It’s hard to know what to make of Lehman Brothers Holdings Inc’s claim that it is owed $11 billion more from Barclays.
Lehman, which is now being run by bankruptcy trustees, says that Barclays received a “windfall” allegedly when it bought Lehman’s brokerage thanks to a secret discount on securities it acquired as part of the purchase. Lehman first filed its lawsuit over the alleged windfall in November, when it said the secret discount gave Barclays an embedded $5 billion gain.
Barclays’s defence is basically a claim that Lehman is just trying to retrade now that the markets have recovered. It says that Barclays is actually owed $3 billion from Lehman.
If you’ve seen the way Wall Street operates, the idea of a secret discount doesn’t sound far fetched. Lehman employees were basically negotiating the sale with their future employers, and had every incentive to want Barclays to see big gains from the deal. One way of assuring that would have been to let Barclays buy assets dirt cheap.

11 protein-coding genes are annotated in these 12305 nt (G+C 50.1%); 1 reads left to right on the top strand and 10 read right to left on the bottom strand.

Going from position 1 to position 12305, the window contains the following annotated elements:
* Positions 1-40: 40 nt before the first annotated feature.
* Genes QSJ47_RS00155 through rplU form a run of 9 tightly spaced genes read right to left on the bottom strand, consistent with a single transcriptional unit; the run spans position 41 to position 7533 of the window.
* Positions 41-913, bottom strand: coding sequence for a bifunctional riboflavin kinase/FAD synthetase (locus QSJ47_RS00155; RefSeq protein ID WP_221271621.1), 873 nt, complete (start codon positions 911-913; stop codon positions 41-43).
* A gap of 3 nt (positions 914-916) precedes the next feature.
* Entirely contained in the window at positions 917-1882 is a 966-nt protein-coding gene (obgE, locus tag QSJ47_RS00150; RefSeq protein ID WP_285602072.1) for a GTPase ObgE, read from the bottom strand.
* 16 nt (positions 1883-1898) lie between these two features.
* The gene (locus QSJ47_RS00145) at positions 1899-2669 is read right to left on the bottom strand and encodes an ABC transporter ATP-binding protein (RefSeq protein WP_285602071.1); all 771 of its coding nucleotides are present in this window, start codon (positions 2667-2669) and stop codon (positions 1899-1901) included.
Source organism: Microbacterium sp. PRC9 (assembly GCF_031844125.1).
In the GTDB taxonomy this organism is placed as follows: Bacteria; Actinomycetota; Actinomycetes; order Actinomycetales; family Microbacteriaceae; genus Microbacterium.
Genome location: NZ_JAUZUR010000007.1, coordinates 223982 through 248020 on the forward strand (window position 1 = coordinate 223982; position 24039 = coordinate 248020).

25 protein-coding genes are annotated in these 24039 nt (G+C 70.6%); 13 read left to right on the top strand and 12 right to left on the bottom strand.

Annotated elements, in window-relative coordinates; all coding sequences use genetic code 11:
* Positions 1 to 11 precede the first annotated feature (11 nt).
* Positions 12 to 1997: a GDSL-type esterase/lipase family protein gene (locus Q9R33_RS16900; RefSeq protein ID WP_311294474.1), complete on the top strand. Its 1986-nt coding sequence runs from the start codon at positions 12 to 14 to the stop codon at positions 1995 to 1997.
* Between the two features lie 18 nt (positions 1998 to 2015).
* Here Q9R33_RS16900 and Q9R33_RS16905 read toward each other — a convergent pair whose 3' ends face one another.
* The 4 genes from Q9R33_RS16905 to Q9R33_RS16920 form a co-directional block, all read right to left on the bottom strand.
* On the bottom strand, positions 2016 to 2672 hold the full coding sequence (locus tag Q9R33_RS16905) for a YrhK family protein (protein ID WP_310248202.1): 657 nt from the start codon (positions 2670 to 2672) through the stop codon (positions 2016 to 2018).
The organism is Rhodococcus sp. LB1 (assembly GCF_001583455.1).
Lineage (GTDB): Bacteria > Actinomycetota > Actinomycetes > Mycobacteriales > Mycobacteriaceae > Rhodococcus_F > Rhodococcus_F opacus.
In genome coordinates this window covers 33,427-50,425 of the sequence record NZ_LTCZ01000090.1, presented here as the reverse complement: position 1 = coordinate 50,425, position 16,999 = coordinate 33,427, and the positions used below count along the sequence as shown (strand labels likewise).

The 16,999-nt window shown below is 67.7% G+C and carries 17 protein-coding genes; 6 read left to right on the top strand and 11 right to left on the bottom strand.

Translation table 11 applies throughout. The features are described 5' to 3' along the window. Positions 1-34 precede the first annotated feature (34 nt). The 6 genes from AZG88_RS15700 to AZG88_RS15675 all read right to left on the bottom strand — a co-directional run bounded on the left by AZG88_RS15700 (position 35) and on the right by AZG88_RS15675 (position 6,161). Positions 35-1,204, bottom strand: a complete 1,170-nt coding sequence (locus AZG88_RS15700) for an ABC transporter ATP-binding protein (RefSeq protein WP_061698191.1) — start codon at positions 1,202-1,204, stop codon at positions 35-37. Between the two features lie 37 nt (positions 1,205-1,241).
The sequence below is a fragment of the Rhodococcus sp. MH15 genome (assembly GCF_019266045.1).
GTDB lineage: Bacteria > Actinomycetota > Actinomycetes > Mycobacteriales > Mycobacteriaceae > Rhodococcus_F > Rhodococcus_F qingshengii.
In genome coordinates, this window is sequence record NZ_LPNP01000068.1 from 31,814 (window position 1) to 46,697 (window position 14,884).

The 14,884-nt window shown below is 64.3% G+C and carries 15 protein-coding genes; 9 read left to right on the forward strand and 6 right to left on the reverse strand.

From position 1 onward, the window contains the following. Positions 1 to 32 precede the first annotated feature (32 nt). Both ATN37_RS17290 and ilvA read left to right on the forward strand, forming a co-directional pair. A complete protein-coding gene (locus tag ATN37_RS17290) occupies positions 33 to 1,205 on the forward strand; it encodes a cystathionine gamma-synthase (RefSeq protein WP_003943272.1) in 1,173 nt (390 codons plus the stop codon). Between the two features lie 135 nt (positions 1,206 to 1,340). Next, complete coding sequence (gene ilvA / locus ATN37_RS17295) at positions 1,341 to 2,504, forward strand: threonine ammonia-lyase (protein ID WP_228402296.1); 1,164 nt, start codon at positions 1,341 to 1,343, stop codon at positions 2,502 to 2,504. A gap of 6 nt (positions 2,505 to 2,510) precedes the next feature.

On the other hand, in September of 2008 the world really was facing a horrific financial meltdown. If you did not have to sell something, you thanked your lucky stars and held on to it. If you had to sell a financial asset, you had to sell it dirt cheap. There’s no realistic way Lehman could have got a better deal in September of 2008 than the one it got from Barclays.